Some years ago I had intended to write a novel for young adults that featured an ancient Celtic setting. But I just couldn’t get it to come together, so I put that project aside. However, I had already completed a considerable amount of research for the book.
As I added books to my Mick Chandra mystery series, I stumbled upon an idea to write an installment in which Mick and company must find a missing 2,000-year-old gold Celtic ceremonial cauldron that was stolen from a local museum in Colchester, England.
Eureka! Talk about mining gold. I was able to finally use all of that research about Celtic culture and history that I had previously set aside. As I wrote The Ravenhoe Cauldron, it was apparent that I was vicariously living my childhood dream of being an archeologist. When the fictional diggers mine the pits for Celtic artifacts, I’m right there with them, digging away as well.
I had great fun researching the book at the archeological site in Colchester. Also, it was fascinating to conduct further research at the Colchester and British Museums. Both collections feature a wealth of Celtic artifacts, many rendered in solid gold.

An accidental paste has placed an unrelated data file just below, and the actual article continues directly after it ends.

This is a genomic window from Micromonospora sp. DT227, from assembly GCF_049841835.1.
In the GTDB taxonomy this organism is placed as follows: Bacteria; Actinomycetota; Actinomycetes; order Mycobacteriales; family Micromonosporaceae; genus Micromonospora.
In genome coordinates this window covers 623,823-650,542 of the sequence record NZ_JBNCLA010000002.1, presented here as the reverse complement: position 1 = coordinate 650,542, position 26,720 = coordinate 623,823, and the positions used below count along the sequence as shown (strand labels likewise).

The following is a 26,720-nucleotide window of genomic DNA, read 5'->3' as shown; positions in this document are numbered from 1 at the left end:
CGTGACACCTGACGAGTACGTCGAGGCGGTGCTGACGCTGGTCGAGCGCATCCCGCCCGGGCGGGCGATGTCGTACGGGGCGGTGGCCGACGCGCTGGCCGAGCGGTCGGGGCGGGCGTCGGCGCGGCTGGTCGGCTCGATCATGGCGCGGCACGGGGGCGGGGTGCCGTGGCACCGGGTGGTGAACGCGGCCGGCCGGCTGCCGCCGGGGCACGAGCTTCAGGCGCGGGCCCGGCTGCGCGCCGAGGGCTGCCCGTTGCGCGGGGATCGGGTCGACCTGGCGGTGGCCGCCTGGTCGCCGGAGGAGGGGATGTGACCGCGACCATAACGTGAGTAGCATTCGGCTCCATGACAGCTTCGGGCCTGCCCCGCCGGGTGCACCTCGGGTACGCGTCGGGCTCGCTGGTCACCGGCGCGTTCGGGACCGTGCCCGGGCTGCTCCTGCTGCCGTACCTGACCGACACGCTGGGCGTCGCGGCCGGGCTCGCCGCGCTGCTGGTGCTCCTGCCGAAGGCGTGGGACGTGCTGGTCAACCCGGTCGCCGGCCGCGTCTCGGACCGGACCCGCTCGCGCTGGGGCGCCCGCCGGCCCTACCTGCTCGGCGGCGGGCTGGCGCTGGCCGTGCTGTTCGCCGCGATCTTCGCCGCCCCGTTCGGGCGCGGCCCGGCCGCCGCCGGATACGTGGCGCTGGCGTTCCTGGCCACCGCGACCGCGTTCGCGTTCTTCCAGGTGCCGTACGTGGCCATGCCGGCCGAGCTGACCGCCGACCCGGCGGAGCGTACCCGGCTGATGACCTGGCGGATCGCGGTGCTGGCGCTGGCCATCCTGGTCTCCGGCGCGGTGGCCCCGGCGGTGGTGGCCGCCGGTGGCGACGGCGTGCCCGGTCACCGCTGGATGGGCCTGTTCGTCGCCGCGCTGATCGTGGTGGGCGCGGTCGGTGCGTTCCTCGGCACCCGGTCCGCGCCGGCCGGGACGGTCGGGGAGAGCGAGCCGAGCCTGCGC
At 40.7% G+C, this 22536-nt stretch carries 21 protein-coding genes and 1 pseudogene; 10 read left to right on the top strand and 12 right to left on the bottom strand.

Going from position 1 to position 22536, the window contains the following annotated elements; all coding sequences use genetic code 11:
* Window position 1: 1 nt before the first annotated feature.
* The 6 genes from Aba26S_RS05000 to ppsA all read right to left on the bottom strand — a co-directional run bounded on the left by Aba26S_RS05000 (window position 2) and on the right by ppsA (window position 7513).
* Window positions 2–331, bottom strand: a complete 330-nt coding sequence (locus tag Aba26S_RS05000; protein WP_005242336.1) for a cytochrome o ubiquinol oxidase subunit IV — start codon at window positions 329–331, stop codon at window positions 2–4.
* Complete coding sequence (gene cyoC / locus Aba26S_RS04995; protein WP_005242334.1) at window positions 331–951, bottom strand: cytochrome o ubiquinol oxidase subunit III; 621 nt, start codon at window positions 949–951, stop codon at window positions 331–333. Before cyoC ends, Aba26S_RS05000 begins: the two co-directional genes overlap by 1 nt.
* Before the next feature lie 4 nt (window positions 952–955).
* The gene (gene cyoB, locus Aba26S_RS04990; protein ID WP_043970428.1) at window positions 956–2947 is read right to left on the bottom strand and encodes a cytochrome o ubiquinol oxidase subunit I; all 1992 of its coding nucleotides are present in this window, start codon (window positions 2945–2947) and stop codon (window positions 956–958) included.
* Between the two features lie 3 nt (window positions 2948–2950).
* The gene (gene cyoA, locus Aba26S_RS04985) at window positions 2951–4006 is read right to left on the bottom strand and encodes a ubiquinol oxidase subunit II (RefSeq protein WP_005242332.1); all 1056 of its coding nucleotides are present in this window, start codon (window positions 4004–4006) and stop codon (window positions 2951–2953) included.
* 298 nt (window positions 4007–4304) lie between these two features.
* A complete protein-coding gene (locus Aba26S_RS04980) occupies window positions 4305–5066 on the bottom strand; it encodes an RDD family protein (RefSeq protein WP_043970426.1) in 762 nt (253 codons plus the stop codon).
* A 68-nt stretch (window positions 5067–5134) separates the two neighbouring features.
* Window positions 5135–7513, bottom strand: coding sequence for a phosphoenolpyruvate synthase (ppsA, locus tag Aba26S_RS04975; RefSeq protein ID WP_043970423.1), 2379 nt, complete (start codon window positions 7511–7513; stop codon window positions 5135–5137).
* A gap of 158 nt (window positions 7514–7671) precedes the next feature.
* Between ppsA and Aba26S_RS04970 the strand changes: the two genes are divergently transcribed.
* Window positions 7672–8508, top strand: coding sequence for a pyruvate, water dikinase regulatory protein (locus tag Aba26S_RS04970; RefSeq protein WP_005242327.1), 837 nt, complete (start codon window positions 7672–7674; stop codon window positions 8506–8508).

The Ravenhoe Cauldron also addresses two additional intriguing topics: the antiquities black market and fake busting. Both of these I had to learn from the bottom up, which involved a massive amount of additional research.
The sale of stolen antiquities ranks among the top four most lucrative international crimes. And there are only a handful of credible fake busters in this world who can detect the real from the forgeries.
Here’s where good research enriches a story. What is one way a fake buster can detect ancient gold as opposed to newer gold? By tasting it. Gold, unless it’s absolutely pure, contains a certain amount of copper and other impurities. Over time the combination of these impurities can cause slight corrosion. Therefore, the older the gold the more coppery-metallic the taste. Experienced goldsmiths refer to this taste as “sour.”
Jamie Geller, Mick’s undercover agent, makes the mistake of tasting the gold on an artifact that a dealer is trying to fence. By doing so, he gives himself away as an agent for the police. Typically, collectors of stolen antiquities want a fast deal and mistakenly assume authenticity. As Thomas Hoving, one of the world’s most sought-after fake busters, wrote: “Need, speed, and greed” are paramount in the illegal antiquities trade.
I have come to appreciate that writing fiction is not unlike digging for treasure. As I write, I am excavating amazing discoveries.
So it would seem that I have become an archeologist after all.